Metroplaza, Hong Kong

A model for city wide farming

Planting beds at Metroplaza’s rooftop farm. Image credit: Rooftop Republic

Both the city’s New Agricultural Policy, published in 2014, and the Hong Kong 2030+ Strategic Plan acknowledged rooftop farms as playing a significant part in urban agriculture. This, however, is addressed only at a high level, and with an emphasis on productivity and economic output. Once a project takes place, there are no processes in place to facilitate and legitimise their creation. “Rooftop farming exists in an ambiguous area: farm proponents need to negotiate with building owners or management teams, and they may require checks on structural loading etc. There are no performance criteria which would allow them to be formalised within urban land use policies and building control procedures,” Pryor explains. “Projects face significant regulatory hurdles: to transform an idle rooftop into a farm or set up a garden for a new building, one must secure several approvals from the Buildings Department and other government offices, and there is no clear, predefined approval process“.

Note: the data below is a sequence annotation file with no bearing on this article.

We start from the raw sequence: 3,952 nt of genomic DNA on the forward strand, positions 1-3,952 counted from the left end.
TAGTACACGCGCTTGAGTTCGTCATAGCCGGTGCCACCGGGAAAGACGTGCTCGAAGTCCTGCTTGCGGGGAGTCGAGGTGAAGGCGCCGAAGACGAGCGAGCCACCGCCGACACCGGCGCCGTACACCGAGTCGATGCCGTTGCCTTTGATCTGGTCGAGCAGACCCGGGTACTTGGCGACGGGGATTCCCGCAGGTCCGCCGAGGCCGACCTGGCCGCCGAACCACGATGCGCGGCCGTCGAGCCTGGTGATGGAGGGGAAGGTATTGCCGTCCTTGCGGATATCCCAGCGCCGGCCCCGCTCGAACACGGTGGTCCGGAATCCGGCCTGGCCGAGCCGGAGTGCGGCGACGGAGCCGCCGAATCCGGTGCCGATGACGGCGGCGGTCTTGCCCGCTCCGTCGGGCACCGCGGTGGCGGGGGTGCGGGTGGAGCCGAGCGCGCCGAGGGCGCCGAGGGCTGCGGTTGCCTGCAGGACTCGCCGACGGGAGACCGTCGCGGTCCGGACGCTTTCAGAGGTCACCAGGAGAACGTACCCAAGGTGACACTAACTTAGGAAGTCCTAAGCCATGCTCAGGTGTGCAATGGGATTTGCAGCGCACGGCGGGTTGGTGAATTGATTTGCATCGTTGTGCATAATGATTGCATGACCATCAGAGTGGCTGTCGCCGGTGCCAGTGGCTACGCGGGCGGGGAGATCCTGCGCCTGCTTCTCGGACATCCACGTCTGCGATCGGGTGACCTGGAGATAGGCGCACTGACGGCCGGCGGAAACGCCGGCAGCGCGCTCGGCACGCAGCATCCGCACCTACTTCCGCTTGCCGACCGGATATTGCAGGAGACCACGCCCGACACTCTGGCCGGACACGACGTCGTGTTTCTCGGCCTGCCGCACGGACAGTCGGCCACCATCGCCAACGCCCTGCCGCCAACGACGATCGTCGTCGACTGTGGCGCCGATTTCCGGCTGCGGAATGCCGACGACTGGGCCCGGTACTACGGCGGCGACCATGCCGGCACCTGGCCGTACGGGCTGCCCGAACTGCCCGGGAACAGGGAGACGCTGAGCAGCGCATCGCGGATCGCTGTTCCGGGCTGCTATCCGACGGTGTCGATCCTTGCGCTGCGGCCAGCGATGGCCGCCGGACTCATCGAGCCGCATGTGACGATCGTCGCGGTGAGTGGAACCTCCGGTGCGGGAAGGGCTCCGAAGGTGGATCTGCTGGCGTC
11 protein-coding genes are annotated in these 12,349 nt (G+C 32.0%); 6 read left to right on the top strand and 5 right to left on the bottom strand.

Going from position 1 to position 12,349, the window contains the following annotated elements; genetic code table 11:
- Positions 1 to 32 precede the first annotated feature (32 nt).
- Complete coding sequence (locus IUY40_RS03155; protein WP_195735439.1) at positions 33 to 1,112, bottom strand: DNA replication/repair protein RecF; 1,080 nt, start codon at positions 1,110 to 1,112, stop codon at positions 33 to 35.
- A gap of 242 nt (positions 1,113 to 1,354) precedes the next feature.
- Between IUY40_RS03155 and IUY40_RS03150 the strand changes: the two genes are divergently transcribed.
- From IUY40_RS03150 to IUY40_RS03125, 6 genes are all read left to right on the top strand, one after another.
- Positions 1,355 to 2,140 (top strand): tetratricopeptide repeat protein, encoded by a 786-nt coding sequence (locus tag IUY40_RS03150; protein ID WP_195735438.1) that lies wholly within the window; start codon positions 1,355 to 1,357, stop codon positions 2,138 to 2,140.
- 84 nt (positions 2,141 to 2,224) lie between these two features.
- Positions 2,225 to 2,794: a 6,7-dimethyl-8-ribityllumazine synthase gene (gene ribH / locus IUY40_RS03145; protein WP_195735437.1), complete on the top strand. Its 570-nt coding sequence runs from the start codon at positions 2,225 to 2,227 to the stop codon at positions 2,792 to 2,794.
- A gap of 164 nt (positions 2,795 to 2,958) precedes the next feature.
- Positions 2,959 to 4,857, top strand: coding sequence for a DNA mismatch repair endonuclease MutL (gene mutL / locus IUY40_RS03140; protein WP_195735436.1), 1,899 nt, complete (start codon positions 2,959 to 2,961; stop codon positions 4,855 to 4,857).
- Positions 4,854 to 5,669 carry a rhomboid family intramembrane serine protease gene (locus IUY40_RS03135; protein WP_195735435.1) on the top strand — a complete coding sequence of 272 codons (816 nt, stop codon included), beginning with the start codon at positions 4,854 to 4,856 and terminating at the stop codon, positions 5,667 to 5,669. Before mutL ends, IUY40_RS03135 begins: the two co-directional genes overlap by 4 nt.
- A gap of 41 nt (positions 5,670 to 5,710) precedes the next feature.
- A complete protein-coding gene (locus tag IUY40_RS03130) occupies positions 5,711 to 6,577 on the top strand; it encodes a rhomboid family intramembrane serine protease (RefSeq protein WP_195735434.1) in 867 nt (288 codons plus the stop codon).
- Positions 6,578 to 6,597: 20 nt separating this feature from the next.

At Metroplaza, this wasn’t a problem because the creation of the Sky Garden was part of such a large-scale refurbishment, that Sun Hung Kai Properties were prepared to work through the administrative consent needed. But for smaller projects, especially those initiated by charities, Pryor explains that such administrative burden and the uncertainty associated with it is a significant barrier for wider uptake of rooftop urban farming. Building owners are concerned about committing to opening their facilities to a use that, in lack of formal recognition, could face overnight challenge.

An amendment to green roof policy provisions in Hong Kong could address these issues. “Once you do that, I think everybody here will be taking up rooftop urban farming. Hong Kong could be a good model for citywide farming as a social activity,” says Pryor. All municipalities around the world would greatly benefit from ensuring their policies, development management practices and building regulations better measure and proactively facilitate the social health and engagement benefits of rooftop and other urban greening initiatives.

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